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Sanofi Abandons Deal for Rare Disease Drug Amid FTC’s Monopoly Concerns

Sanofi is walking away from a deal to license an experimental Maze Therapeutics drug for a rare enzyme deficiency after the Federal Trade Commission challenged the transaction as anti-competitive.

The French pharmaceutical giant already markets Lumizyme and Nexviazyme for the disorder, called Pompe disease. Until this year, they were the only available Pompe treatments. In an administrative complaint filed Monday, the anti-trust regulator said Sanofi’s deal for Maze’s drug candidate amounts to a large company trying to eliminate a smaller competitor.

Both Sanofi and Maze disagree with the FTC’s position. South San Francisco-based Maze said it is reviewing its legal and business options. Sanofi isn’t waiting. The pharma giant said the FTC action will be a delay and it concluded contesting it would not be in the best interest of patients. Consequently, Sanofi will terminate the licensing agreement.

Pompe is caused by mutations to the gene that codes for acid alpha glucosidase (GAA), an enzyme needed for breaking down glycogen in muscles. As a result, glycogen, a form of glucose, accumulates in skeletal, lung, and cardiac muscle tissue. Glycogen buildup leads to progressively worsening muscle weakness and respiratory problems that become fatal.

Like many inherited enzyme deficiencies, treatment for Pompe is enzyme replacement therapy. Sanofi’s Lumizyme (marketed in Europe as Myozyme) was the first Pompe product, offering patients an engineered version of GAA. The annual cost of treatment is more than $750,000. Sanofi’s Nexviazyme (Nexviadyme in Europe) is also an engineered version of GAA, but designed in a way to improve the enzyme’s ability to clear glycogen. Nexviazyme was approved by the FDA in 2021 and by the European Commission last year.

Maze drug candidate MZE001 takes a different approach to Pompe. Rather than replacing GAA, the Maze drug aims to impede glycogen production. MZE001 blocks glycogen synthase, an enzyme important in making glycogen. The drug is a small molecule that would be less expensive to manufacture than Sanofi’s engineered enzymes. It’s also formulated as a twice-daily pill that is much more convenient for patients than receiving regular infusions.

When the licensing agreement for MZE001 was announced in May—$150 million up front and up to $600 million in milestone payments—Maze had encouraging Phase 1 data showing the drug was well tolerated and it also led to reductions in glycogen levels across all of the tested doses. Both Sanofi and Maze said the deal placed the small molecules in the hands of a global company with the resources and Pompe experience to advance its development. The FTC disagrees.

“This is a case about a monopolist seeking to eliminate a nascent threat to its monopoly,” the agency said in the complaint.

Many key details of the 17-page complaint are redacted, but the publicly viewable portions portray a pharmaceutical giant concluding its own products would not be competitive with the oral dose formulation of the Maze drug candidate. They also suggest that the licensing agreement was intended to keep the molecule from getting in the hands of rival pharma companies. The complaint goes on to state that by eliminating the competitive threat of MZE001, the deal contributes to Sanofi’s monopoly in Pompe, violating the anti-monopoly provisions of Section 2 of the Sherman Act.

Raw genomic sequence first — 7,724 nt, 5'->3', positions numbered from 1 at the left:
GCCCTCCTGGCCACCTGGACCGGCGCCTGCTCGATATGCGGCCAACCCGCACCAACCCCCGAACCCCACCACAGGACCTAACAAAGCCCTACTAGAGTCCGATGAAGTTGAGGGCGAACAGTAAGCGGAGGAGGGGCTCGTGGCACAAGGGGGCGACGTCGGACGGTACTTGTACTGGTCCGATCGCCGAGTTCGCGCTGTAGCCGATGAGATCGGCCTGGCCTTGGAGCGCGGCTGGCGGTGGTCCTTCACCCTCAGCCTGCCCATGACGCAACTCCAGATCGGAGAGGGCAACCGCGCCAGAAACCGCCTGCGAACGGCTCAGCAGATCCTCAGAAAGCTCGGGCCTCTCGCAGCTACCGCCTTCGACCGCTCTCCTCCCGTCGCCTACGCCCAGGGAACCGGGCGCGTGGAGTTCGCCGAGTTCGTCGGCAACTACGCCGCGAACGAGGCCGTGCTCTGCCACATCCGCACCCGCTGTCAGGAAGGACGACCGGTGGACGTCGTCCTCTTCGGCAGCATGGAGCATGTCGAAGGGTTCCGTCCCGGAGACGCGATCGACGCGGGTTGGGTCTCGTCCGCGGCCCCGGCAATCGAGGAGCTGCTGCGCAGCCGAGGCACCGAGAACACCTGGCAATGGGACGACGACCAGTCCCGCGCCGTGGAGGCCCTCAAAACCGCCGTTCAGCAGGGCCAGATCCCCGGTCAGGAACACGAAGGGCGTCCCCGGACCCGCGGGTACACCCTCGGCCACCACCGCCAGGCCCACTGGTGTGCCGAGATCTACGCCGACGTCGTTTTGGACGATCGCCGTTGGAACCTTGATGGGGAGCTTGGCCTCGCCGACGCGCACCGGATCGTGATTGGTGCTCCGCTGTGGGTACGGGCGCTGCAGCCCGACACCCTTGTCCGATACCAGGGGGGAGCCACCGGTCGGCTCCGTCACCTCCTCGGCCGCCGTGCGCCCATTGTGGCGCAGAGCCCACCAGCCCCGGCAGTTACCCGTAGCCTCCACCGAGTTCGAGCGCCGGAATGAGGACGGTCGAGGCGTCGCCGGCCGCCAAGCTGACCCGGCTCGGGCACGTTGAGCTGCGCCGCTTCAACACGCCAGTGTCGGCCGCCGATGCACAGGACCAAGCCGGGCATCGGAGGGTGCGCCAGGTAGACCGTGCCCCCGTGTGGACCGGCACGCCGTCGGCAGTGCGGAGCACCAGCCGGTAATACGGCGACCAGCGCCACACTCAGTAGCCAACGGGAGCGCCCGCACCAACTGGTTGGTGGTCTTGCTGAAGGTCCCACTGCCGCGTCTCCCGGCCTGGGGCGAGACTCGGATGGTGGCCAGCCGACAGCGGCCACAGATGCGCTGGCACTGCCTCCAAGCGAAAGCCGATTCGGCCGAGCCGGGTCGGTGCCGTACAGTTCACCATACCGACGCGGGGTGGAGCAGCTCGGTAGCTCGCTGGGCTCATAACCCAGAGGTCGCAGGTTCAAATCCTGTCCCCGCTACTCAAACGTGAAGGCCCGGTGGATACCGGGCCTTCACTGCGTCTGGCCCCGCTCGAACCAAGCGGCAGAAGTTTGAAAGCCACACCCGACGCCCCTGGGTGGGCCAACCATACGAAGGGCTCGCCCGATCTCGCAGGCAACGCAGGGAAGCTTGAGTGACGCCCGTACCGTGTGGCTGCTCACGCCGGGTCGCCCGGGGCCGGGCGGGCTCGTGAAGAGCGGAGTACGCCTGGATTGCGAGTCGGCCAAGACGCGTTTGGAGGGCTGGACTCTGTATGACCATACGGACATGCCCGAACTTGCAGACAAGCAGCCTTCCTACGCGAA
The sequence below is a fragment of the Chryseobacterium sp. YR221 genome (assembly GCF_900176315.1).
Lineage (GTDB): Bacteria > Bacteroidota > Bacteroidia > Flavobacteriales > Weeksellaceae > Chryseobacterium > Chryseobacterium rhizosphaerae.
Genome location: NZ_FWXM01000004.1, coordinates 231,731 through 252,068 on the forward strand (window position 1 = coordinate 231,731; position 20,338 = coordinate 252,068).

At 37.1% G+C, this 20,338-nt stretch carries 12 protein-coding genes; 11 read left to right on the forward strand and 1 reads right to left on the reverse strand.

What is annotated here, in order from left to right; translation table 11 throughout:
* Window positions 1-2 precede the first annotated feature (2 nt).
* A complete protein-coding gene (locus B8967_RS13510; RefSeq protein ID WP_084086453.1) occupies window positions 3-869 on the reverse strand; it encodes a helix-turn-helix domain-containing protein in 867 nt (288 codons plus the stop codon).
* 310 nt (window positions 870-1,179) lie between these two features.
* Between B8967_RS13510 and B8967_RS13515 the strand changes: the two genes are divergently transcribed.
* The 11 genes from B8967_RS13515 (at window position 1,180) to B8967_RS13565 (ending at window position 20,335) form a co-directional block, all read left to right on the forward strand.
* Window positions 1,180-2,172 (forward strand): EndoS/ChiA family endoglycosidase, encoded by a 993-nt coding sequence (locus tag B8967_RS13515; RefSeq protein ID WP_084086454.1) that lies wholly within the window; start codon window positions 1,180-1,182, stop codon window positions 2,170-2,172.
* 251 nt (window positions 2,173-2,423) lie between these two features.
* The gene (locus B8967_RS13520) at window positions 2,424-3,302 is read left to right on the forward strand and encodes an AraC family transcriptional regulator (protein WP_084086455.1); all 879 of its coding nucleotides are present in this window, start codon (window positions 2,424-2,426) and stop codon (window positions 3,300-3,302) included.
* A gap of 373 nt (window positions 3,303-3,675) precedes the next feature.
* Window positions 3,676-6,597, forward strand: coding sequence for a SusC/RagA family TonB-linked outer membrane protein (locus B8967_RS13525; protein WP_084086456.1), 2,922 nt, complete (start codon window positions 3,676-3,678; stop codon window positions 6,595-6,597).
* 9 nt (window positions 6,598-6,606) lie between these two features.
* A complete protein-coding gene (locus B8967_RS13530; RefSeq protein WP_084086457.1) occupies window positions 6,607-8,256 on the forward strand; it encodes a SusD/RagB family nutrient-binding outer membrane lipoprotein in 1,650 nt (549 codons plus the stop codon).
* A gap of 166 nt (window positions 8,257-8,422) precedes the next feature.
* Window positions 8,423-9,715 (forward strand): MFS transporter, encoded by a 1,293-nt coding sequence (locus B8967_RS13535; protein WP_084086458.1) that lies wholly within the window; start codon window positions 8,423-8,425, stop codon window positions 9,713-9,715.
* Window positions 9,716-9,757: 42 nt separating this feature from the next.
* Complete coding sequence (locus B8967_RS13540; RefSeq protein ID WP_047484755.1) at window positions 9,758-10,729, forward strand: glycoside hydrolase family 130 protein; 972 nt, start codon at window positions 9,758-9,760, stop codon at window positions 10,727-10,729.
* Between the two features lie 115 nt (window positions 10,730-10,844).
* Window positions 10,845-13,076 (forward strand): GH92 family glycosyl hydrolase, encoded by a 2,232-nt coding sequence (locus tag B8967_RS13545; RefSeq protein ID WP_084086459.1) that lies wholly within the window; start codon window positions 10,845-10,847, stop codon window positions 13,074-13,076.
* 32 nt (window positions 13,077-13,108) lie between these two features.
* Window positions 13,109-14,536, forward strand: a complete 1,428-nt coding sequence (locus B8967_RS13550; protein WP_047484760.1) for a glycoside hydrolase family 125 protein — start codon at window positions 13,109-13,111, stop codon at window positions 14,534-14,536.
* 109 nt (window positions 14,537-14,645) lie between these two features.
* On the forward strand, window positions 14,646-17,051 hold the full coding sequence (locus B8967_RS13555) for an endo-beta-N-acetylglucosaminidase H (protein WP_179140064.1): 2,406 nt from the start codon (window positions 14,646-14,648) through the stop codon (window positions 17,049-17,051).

Revenue for the Sanofi Pompe franchise increased 7.3% year over year topping €1 billion in 2022, according to the company’s annual report. Sanofi attributes that growth to Nexviazyme’s launch in U.S., Europe, and Japan. However, 2022 sales of Lumizyme/Myozyme are down from the prior year due to eligible Pompe patients switching to Nexviazyme.

Pompe patients do have a new treatment option available from Amicus Therapeutics. In September, the FDA approved Amicus’s Pombiliti, an engineered version of GAA. That therapy is taken with Opfolda, a small molecule that Amicus designed to improves muscle cell uptake of Pombiliti. But the new Amicus products are not direct competitors to Sanofi’s Pompe therapies. The FDA’s approval of the combination therapy covers the treatment of Pompe patients who are not improving with the Sanofi therapies. The FTC complaint notes that Amicus’s therapy currently has little to no market share, posing little price competition to the Sanofi products.

“Because Amicus Therapeutics’ two-component [enzyme replacement therapy] was only approved as a second-line therapy (for patients not improving on Sanofi’s therapies), Sanofi has little to no incentive to decrease its list prices or offer significant discounts or rebates on Lumizyme and Nexviazyme, which remain the only FDA-approved treatments for newly diagnosed patients starting treatment for Pompe disease,” the FTC said.

The regulator set a May 15, 2024 date for an evidentiary hearing—a little more than one year after Sanofi and Maze announced the licensing agreement. Sanofi’s assertion that protracted litigation will not help Pompe patients has some merit. The Maze molecule has been ready for Phase 2 testing and further clinical development is in limbo as long as the case is ongoing.

With Sanofi bowing out of development of MZE001, privately held Maze will need to figure out how to finance development of that molecule and others in its pipeline. The initial deal called for Sanofi to pay Maze $130 million up front and make a $20 million equity investment in the biotech when it completes an initial public offering, the FTC complaint revealed. Regardless of whether Sanofi invests in Maze or not, the market remains mostly closed for biotech IPOs.

Photo: Getty Images


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